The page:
Finding Reiner #6: Frozen Grave

Reiner Faded"To be honest, I no longer try to calculate how things are going to turn out in this war. No one is going to escape unscathed. One must not be miserly with the little life that we have. Those who are anxious and fearful, they will be struck first. But one must not gamble with his life either for he will get what he has earned. That is the lesson of this war." Reiner, October 31, 1944, front line trenches

 

Reiner disappeared some time after the Russians attacked his regiment on January 14, 1945. I once believed that he must have died on the battlefield in Lezenice, but Polish villagers found his body about 48 kilometers away in Grabowa. That means Reiner escaped the initial onslaught and moved south, either on foot or in some sort of vehicle. I don’t know which.

 

In 1997, Polish villagers dug up 157 German soldiers from two mass graves in a Grabowa forest, and they identified Reiner, and only 36 others, by an ID tag. Nobody, however, informed Reiner’s family who had been hoping for news for over fifty years. His mother died believing that the Russians had captured and held her son in a war camp.

 

Reiner's family in Happier Times

 

Armed with a hand-drawn map to the mass grave, photographer Pawel Wyszomirski and I took off from Warsaw to Grabowa in his little red car.

 

Found GrabowaArmed with a map

 

I chose to go in January because I wanted to see Poland the way Reiner might have seen it before he died——frozen and white. In exchange for this visual poetry, I shivered in the snow every day while Pawel took photographs.(All contemporary photos are by Pawel except the ones I took of him.)

 

Pawel at WorkLezenice as Reiner Saw it

 

Chilled to the Bone

Front lines on the Radomka River

We had no trouble finding the yellow house and the forest on my map. We parked, pulled on boots, tightened our down jackets, and hopped out into ankle-deep snow.

 

Onward through Snow

We trudged to the far end of the forest and looked for signs of disturbed land. This idea was absurd, of course, because we couldn’t see the ground. But no matter. We kept looking for a cleared area until an uneasy feeling crept up on me.

 

I told Pawel that in America trespassers are at risk for meeting the nasty end of a rifle. He laughed at me and said, “In Poland, the weapon would be an ax.” All jokes aside, I was alert and nervous when a black SUV drove along the edge of the forest towards us.

 

 “Do you think they’re coming after us?” I asked Pawel. He shrugged and went back to searching for ground clues. I repeated my question, looked up, and gasped. A man with a rifle stood glaring at us. He barked something, and I tensed every muscle.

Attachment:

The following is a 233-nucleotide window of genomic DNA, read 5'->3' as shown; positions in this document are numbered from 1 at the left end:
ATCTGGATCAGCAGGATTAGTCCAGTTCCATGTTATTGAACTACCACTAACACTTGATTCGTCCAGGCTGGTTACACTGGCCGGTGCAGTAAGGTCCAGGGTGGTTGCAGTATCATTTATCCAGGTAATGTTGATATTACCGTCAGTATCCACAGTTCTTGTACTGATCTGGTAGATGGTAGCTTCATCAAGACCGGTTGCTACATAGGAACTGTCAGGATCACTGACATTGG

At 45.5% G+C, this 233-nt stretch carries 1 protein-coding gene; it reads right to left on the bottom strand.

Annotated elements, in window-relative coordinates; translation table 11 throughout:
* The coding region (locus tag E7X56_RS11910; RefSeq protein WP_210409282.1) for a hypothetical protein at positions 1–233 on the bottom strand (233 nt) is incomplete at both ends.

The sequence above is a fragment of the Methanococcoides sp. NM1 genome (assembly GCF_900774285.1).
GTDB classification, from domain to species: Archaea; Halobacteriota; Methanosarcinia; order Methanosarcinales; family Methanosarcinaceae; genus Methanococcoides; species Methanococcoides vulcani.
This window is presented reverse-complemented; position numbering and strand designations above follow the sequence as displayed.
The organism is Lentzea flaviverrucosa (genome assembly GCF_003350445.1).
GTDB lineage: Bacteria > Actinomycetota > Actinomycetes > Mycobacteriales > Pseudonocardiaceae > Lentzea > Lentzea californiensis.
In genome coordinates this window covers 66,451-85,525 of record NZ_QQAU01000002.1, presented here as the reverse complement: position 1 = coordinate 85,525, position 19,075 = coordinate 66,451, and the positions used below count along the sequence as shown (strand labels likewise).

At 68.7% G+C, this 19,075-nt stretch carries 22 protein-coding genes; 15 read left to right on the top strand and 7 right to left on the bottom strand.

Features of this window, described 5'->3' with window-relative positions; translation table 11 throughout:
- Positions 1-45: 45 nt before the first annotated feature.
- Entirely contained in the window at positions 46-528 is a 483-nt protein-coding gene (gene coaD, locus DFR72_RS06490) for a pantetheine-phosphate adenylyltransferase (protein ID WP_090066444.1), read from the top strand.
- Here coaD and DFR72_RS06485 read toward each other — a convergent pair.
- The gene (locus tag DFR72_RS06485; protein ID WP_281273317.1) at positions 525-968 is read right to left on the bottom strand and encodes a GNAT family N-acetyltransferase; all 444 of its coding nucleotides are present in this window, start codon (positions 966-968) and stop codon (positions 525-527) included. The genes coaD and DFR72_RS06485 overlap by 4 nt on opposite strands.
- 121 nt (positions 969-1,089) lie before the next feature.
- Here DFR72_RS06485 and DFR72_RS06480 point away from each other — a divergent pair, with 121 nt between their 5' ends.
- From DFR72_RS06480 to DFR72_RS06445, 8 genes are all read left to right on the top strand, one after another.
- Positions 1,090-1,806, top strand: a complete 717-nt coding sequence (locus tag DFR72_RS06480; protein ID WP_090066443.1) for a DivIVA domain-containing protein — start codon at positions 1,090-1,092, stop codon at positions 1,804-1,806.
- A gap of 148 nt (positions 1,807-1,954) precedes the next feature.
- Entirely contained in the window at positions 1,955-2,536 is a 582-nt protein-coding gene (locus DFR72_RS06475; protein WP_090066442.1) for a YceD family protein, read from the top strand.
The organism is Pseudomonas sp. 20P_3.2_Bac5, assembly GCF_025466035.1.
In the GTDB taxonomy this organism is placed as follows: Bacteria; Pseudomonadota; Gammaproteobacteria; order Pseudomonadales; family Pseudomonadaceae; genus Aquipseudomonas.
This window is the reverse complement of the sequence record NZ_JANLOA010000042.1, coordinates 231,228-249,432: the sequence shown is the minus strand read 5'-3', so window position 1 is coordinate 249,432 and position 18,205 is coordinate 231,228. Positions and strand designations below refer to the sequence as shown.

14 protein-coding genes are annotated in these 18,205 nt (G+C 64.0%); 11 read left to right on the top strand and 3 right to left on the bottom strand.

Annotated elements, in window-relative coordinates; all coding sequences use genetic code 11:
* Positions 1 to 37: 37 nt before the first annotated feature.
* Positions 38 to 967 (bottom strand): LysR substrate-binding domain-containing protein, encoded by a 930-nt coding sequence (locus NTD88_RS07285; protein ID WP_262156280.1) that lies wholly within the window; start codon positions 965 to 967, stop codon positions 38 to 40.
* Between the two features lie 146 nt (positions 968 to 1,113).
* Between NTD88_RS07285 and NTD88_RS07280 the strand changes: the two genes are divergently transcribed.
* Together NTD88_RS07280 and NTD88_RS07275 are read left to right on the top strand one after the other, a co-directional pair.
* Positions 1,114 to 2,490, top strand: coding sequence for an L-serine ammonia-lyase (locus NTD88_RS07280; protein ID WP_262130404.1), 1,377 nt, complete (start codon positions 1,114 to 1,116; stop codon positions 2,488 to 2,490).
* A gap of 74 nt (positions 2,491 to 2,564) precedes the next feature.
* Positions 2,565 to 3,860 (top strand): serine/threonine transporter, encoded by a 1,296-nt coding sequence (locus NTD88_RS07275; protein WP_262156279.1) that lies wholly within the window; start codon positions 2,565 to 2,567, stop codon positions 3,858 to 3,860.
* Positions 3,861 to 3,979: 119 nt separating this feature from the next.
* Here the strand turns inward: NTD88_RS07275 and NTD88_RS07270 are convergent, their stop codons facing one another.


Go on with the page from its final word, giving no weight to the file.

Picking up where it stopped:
“Pawel, do something.”

 

Pawel has many talents, photography above all. But a close second is greeting people and making them feel at ease. He did some fast-talking with the armed gentleman, and a minute later, the two turned around and walked out of the forest side by side. I followed behind, unsure if we were to be arrested or invited for coffee.

 

Arrest or Coffee?

Pawel finally glanced over his shoulder and said, “This guy’s buddy helped dig up the German soldiers. He’ll show us where the grave is.”

 

I couldn’t believe our luck and thought that Reiner must be leading me on this journey. I still think so. I have encountered far too many “coincidences” not to believe in unseen connections.

 

Mass gravesite in Grabowa

We stood in the forest and examined the bent branches that surrounded Reiner’s grave. I still didn’t know how he died, but I was grateful to find and photograph the place where he was found. We came back in the evening, and I carried out a private memorial moment for Reiner.

 

_MG_8624_grabowa_netsize

 

Two days and two interviews later, I had more clues and just as many questions. One local man recounted a story that he claimed his mother witnessed. I realize the story comes second-hand, but it could be a clue to Reiner’s death. Or not.

 

InterviewPawel in Action

The man’s mother had been made to work for the Germans during the war. She says that on or around January 16, 1945, Russian forces captured about 200 German soldiers.

 

January 16, 1945

They commanded the unarmed Germans to drop all of their identifying papers on the ground. The woman remembers seeing sheets of paper swirling in the wind. Then the Russians let the German men go free. But minutes later, they chased them toward the forest and fired on the fleeing enemy. Bodies dropped in the field, and a Russian woman shot each German in the head to finish him.

 

The local Polish villagers were forced to collect the dead Germans and bury them in the forest at the site of a former Austrian graveyard. Then, the Russians marched west toward Germany.